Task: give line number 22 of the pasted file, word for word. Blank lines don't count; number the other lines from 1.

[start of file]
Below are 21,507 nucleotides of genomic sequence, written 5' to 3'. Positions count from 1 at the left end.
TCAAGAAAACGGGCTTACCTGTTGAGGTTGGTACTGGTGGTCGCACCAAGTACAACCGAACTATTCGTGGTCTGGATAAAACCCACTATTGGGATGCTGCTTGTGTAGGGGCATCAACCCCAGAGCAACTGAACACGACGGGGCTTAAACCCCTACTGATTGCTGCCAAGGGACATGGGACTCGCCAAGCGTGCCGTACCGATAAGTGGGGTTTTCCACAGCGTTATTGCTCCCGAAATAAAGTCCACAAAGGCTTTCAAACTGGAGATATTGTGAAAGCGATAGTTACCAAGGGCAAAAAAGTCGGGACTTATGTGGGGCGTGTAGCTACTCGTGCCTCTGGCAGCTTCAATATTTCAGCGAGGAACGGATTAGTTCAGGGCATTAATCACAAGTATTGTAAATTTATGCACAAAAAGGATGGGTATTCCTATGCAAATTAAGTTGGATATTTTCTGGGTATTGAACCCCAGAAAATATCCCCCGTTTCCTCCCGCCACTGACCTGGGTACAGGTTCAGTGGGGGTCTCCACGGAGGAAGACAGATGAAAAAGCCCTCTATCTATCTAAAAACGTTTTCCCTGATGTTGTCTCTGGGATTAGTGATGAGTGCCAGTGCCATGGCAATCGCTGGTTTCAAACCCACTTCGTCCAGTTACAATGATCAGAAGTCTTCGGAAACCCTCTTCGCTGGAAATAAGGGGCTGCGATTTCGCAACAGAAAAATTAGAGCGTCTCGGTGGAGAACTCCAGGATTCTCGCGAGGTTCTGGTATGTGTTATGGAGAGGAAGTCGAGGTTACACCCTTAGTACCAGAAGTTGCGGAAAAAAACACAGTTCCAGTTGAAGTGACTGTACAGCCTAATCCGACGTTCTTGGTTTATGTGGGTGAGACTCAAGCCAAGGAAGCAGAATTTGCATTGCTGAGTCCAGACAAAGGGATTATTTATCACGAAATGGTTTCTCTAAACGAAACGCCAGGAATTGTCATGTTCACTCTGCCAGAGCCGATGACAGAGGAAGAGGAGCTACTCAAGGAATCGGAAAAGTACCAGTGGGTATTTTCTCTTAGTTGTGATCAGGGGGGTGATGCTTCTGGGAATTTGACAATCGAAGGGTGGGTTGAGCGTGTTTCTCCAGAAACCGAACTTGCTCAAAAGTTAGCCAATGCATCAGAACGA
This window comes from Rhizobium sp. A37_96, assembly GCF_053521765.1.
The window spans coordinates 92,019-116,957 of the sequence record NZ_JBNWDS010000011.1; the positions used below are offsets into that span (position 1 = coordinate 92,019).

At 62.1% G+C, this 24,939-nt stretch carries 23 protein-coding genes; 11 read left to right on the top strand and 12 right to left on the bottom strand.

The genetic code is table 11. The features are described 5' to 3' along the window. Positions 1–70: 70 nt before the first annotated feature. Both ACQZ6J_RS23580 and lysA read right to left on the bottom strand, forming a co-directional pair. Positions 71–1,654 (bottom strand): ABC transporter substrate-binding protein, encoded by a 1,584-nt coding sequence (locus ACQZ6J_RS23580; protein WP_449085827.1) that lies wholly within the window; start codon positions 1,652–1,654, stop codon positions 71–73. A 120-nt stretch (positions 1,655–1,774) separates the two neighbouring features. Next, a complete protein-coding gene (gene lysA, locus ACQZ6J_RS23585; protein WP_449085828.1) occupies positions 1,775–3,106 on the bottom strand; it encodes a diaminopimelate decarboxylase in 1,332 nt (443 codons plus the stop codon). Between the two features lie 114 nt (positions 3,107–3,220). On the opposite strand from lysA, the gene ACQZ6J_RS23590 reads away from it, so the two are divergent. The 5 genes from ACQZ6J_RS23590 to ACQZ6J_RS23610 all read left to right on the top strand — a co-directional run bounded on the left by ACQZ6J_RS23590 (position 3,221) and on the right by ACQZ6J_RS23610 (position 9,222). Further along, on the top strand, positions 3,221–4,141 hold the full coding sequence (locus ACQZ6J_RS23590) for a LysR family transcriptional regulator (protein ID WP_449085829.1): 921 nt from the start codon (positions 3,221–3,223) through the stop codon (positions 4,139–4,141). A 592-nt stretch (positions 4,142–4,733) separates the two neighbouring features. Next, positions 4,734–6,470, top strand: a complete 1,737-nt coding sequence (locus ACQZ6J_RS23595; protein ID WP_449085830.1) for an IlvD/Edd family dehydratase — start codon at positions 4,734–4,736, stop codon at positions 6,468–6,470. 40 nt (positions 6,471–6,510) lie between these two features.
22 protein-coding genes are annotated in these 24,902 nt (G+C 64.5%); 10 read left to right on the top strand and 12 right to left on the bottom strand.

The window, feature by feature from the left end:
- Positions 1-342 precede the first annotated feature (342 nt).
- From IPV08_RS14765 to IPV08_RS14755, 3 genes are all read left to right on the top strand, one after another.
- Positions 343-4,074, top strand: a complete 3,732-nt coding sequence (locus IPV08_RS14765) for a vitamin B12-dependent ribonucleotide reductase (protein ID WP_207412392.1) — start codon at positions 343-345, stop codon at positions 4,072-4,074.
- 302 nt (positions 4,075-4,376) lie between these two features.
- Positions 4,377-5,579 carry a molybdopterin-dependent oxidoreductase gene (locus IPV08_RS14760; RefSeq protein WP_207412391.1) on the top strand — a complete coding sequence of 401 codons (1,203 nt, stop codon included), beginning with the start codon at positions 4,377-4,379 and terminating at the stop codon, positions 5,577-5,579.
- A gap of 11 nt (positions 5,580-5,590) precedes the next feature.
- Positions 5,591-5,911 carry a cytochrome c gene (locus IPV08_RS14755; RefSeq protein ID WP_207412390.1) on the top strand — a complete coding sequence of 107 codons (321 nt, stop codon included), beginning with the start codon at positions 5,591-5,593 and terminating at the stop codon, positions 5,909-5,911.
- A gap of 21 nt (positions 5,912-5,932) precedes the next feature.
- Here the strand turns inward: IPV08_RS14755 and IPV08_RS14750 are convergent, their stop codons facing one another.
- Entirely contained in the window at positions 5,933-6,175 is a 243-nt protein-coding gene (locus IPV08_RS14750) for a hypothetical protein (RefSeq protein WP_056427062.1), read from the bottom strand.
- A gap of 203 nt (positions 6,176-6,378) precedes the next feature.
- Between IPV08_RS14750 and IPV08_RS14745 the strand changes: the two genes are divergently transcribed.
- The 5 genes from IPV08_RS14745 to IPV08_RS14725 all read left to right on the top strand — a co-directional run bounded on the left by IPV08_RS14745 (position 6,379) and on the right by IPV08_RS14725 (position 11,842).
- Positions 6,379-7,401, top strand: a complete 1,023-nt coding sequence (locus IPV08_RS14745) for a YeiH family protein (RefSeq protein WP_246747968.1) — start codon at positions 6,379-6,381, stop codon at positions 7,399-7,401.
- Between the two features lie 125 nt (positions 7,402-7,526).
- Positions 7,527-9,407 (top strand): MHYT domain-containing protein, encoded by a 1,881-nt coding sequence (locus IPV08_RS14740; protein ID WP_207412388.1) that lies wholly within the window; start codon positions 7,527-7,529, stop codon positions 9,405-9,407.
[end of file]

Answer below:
- Positions 6,379-7,401, top strand: a complete 1,023-nt coding sequence (locus IPV08_RS14745) for a YeiH family protein (RefSeq protein WP_246747968.1) — start codon at positions 6,379-6,381, stop codon at positions 7,399-7,401.